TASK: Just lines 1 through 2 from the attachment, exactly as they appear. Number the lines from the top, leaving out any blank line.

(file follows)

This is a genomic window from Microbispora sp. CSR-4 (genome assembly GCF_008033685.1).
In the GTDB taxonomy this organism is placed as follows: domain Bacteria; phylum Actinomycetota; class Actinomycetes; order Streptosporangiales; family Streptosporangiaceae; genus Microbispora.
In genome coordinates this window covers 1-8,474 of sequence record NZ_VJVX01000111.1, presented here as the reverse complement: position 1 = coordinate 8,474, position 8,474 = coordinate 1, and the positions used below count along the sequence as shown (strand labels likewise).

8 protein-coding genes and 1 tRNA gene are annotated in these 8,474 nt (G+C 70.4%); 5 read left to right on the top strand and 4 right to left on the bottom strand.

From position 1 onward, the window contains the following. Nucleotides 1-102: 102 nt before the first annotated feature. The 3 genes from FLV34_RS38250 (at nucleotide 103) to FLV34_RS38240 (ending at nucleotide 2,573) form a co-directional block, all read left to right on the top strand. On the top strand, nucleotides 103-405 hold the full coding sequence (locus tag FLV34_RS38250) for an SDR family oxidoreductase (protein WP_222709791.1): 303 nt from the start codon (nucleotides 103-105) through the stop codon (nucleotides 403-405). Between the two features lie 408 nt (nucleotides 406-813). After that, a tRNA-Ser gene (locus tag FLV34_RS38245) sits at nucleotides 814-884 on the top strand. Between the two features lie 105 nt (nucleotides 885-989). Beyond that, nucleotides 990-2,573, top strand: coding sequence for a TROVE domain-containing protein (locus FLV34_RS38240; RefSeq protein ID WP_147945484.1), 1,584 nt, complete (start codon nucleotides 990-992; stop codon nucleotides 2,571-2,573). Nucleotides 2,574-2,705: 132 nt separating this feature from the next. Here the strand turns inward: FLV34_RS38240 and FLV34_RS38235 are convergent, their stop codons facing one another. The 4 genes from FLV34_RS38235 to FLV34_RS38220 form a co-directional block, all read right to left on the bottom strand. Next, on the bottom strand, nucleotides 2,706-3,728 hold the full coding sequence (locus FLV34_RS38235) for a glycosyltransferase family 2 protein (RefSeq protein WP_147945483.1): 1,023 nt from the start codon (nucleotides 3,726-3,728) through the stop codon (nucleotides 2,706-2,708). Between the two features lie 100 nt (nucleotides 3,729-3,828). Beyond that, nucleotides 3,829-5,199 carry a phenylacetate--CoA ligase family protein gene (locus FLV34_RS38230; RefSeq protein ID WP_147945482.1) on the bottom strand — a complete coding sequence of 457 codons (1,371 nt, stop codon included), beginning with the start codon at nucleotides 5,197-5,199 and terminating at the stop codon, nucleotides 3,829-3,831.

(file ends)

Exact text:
This is a genomic window from Microbispora sp. CSR-4 (genome assembly GCF_008033685.1).
In the GTDB taxonomy this organism is placed as follows: domain Bacteria; phylum Actinomycetota; class Actinomycetes; order Streptosporangiales; family Streptosporangiaceae; genus Microbispora.